Lithium battery fires

Lithium batteries have caused fires in the rubbish lorries. Please do not put batteries in your waste or recycling bin. All batteries (including lithium batteries from e-bikes and e-scooters and other re-chargeable devices) can be taken to the Reuse and Recycling Centre at Northumberland Wharf.

General environmental nuisance

The Environmental Protection Department has a statutory duty to investigate all complaints relating to alleged nuisances. Matters considered to be a statutory nuisance are premises in such a condition as to be prejudicial to health or a nuisance, smoke, fumes or gases emitted from premises.

Any dust steam or smell or any other effluvia, accumulations or deposit and animals kept in such a place or manner as to be prejudicial to health, or a statutory nuisance.

Action which can be taken by the council

Where the council is satisfied that a Statutory Nuisance exists as defined above, they shall serve an Abatement Notice under section 80 of the EPA 1990. Fines on summary prosecution for owners of residential properties, up to a maximum of £5,000 and/or three months imprisonment or both.

For commercial premises, up to a maximum of £20,000 and or three months imprisonment or both.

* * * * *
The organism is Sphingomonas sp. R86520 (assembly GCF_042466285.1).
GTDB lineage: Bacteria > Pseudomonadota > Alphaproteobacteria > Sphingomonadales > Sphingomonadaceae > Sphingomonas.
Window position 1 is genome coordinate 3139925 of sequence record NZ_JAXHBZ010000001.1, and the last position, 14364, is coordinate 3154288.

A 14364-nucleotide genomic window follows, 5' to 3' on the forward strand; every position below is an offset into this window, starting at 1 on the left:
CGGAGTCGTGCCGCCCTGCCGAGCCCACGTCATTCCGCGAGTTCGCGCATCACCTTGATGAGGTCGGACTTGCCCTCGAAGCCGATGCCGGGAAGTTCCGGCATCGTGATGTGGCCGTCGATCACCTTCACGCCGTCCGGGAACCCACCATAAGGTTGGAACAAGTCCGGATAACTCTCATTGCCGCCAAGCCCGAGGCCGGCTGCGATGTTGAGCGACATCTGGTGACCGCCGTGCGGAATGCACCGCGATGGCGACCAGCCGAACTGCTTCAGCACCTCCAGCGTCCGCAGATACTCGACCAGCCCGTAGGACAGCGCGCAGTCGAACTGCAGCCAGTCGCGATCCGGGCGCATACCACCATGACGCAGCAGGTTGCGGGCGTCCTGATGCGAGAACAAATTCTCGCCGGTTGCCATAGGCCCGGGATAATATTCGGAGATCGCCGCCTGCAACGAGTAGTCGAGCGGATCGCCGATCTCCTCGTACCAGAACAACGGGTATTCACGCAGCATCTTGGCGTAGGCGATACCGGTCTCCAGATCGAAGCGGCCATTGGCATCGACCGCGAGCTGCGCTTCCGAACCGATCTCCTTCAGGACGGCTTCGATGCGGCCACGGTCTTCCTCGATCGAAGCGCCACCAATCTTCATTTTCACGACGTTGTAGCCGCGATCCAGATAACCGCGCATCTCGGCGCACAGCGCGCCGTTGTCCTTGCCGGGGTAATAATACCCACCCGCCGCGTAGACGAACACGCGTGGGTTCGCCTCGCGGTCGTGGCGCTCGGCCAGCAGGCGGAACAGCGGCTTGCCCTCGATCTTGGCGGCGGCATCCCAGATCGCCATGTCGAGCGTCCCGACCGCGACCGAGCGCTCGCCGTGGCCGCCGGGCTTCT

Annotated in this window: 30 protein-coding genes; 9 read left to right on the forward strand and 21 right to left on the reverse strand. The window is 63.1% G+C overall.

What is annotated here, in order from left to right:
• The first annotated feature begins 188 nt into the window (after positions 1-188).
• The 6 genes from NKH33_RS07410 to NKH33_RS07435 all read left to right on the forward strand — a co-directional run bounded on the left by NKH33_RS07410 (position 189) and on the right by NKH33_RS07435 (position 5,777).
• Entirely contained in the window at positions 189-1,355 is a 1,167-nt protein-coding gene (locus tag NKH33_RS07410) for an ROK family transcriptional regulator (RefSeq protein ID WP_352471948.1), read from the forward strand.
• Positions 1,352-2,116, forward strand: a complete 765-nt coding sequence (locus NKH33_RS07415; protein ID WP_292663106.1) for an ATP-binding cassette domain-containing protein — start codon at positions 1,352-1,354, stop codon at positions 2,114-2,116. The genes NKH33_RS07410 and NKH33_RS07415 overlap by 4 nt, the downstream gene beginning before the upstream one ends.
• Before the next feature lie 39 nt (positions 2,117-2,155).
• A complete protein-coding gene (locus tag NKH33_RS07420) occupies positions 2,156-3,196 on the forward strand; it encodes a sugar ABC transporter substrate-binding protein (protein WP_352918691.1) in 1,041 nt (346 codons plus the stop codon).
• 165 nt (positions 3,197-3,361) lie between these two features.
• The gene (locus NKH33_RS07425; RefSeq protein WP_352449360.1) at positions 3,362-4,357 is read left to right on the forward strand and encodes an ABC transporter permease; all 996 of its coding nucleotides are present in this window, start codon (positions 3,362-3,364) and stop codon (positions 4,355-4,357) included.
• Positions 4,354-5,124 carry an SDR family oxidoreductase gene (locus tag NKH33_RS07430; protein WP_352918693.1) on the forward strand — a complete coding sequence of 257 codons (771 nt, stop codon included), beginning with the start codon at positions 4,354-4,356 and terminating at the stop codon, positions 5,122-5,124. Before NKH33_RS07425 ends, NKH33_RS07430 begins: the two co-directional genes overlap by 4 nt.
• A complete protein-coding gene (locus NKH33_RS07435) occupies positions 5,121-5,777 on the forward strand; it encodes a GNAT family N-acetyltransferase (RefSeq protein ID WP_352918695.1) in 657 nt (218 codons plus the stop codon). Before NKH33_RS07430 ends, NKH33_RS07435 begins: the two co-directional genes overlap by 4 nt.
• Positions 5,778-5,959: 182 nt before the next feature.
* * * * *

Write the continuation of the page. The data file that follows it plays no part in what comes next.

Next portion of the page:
High court action

In certain circumstances, depending on the severity of the case, the council can apply to the High Court for an Injunction which is a restraining order requiring the owner to prohibit from doing something or requiring the owner to execute the works specified in order to abate the statutory nuisance.

Private action

An individual can take his/her own private action under section 82 of the EPA 1990 upon sworn information given in writing to a local magistrate. The evidence must be clear, concise and usually be supplemented by an expert witness in the particular subject of the nuisance specified.

Private nuisance

An individual can take his/her own private action in connection with a private nuisance. That is something which arises or is generated on one premise and interferes with the quiet enjoyment of an adjoining owner of another property for a substantial period. Public nuisance A public nuisance is something, which arises or is generated on one premise and which materially affects the comfort and quality of life members of the public.

To make a complaint about general nuisances write, telephone, e-mail or visit your local environmental health officer.